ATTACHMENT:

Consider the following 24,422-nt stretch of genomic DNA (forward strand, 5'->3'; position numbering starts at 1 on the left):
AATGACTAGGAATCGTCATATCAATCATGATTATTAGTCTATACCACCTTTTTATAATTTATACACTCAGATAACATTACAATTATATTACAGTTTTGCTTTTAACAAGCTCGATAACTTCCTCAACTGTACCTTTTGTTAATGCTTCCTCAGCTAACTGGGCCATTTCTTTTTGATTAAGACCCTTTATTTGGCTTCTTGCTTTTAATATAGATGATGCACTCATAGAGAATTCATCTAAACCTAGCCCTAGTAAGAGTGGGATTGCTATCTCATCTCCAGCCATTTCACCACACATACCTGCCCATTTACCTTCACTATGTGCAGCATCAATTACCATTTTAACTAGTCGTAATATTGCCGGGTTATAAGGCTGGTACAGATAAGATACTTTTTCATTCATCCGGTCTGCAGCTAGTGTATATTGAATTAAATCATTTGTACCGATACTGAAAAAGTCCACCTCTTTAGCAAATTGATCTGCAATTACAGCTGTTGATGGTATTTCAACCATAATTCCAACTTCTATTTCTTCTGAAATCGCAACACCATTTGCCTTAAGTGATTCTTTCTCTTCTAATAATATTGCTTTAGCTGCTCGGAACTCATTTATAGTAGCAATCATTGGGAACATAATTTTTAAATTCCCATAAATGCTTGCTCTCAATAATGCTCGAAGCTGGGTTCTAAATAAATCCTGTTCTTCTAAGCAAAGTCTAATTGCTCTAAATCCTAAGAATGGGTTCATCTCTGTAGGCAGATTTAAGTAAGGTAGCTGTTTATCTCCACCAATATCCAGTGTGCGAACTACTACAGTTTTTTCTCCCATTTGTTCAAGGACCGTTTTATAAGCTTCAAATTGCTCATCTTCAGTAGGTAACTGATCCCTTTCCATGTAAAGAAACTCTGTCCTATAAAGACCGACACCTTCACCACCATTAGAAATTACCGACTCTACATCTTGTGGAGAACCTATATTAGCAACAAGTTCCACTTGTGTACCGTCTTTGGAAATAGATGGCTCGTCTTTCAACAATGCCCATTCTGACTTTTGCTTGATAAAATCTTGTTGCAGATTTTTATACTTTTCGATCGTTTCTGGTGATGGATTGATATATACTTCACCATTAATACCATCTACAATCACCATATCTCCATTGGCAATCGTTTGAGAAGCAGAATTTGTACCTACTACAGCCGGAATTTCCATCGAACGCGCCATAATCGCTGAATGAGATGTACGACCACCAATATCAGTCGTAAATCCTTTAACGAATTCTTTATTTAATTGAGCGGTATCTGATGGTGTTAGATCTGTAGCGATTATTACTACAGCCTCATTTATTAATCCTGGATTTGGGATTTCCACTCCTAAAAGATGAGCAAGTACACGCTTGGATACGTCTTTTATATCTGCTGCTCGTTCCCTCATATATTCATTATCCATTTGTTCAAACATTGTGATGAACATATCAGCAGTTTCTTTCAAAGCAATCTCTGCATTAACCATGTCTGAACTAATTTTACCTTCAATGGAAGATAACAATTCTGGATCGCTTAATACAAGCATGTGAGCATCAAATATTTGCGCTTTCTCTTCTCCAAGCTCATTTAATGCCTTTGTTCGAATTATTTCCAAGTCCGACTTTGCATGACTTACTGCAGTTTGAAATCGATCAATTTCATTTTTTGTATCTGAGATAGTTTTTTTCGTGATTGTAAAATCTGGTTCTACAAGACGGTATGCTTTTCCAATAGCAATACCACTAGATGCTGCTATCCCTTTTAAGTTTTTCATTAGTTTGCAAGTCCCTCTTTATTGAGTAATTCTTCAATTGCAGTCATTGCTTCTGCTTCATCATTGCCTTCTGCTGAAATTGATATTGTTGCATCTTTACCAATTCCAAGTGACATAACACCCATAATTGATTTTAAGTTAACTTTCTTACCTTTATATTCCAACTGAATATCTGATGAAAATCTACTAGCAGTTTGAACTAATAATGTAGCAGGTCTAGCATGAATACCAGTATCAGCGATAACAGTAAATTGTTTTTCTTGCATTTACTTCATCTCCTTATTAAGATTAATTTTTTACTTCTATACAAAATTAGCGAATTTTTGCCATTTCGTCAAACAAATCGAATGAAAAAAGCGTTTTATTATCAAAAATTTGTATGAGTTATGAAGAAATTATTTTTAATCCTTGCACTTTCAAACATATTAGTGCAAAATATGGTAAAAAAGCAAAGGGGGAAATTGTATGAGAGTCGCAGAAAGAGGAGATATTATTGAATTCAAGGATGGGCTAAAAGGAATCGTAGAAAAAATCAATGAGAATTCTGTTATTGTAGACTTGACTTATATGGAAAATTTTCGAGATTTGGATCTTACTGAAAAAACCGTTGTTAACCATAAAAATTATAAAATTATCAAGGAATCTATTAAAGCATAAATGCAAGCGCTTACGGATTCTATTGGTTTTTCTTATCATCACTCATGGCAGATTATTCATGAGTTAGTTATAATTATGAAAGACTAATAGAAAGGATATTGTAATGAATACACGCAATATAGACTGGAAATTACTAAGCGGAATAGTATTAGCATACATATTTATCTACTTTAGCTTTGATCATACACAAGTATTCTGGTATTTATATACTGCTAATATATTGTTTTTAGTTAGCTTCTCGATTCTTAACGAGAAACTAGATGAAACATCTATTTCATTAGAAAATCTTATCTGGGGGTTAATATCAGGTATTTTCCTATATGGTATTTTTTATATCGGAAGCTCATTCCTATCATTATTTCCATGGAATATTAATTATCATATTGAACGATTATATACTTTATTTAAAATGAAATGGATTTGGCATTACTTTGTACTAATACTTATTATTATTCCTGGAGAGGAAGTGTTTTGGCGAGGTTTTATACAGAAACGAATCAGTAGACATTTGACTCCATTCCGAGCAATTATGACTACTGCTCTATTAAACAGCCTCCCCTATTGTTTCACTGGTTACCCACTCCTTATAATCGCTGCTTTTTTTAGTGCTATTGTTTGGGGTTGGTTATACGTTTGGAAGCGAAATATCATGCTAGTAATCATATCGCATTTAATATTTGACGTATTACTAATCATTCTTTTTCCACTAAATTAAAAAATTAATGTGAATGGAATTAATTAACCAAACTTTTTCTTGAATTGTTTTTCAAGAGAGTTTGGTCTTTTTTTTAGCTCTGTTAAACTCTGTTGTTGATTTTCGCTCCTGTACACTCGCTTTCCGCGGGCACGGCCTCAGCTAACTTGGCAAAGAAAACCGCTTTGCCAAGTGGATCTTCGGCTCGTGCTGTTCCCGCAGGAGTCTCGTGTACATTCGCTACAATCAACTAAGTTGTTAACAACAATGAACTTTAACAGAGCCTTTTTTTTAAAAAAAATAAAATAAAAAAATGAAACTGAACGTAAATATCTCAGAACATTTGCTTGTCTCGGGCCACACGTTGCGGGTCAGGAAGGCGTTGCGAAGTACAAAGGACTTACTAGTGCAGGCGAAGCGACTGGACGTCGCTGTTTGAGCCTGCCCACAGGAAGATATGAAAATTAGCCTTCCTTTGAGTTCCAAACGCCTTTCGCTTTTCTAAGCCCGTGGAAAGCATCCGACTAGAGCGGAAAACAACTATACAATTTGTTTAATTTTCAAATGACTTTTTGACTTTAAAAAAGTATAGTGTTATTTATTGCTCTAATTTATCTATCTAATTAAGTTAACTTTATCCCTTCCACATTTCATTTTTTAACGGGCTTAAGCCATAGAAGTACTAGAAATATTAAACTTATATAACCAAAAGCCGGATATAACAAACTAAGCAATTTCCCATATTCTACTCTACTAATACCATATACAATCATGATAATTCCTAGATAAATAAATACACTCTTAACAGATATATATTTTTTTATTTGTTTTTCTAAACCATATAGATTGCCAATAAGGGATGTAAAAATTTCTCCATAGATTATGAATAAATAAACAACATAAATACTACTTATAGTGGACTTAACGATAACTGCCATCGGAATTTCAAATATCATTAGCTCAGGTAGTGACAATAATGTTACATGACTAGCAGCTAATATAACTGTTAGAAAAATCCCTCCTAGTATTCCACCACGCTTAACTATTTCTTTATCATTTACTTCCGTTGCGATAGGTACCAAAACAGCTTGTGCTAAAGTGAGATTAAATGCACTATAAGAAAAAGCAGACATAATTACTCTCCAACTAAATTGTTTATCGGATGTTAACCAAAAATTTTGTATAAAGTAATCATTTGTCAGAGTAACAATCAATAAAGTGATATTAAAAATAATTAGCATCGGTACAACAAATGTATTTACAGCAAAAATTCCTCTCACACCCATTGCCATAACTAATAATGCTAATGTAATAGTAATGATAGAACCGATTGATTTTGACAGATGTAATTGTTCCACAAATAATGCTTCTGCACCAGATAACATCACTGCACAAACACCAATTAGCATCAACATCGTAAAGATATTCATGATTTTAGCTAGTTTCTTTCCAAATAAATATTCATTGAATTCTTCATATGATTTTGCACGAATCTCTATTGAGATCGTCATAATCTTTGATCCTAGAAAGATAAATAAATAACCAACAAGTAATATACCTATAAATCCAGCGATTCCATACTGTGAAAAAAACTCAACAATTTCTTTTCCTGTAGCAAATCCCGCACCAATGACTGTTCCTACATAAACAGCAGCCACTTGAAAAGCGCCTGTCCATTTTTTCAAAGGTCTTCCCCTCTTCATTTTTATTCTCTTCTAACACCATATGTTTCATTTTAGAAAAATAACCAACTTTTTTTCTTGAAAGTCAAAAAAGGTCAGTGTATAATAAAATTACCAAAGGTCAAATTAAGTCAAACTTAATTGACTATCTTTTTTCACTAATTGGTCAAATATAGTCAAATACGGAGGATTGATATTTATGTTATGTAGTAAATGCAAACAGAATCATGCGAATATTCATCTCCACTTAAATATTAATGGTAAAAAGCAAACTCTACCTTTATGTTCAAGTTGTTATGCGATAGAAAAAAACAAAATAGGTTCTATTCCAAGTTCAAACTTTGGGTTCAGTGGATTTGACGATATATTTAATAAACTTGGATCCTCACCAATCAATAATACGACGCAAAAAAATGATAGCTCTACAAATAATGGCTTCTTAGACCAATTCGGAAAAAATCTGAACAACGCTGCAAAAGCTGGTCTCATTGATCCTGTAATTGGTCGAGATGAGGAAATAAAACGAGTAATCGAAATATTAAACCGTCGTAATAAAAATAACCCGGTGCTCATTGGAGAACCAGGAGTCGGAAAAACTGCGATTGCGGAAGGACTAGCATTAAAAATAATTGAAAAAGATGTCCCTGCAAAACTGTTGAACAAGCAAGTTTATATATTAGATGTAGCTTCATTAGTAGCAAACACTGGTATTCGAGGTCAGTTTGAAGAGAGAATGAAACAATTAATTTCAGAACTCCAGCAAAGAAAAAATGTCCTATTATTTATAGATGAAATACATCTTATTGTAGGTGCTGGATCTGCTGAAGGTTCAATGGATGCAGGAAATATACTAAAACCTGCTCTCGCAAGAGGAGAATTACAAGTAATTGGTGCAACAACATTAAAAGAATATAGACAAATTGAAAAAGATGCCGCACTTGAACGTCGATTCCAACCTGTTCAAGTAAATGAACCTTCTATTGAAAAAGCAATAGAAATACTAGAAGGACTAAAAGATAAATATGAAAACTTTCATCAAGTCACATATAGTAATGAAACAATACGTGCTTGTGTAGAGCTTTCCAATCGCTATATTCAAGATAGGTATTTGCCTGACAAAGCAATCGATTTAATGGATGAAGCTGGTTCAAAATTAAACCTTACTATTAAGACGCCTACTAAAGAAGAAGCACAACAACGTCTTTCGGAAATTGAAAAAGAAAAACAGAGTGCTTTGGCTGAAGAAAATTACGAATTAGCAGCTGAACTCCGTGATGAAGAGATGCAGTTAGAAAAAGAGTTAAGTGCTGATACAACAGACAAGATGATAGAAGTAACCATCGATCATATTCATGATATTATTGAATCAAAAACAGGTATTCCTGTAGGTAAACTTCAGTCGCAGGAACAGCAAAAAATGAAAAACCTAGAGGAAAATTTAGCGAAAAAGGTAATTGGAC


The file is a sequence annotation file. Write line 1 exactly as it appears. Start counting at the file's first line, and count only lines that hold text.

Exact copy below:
Consider the following 24,422-nt stretch of genomic DNA (forward strand, 5'->3'; position numbering starts at 1 on the left):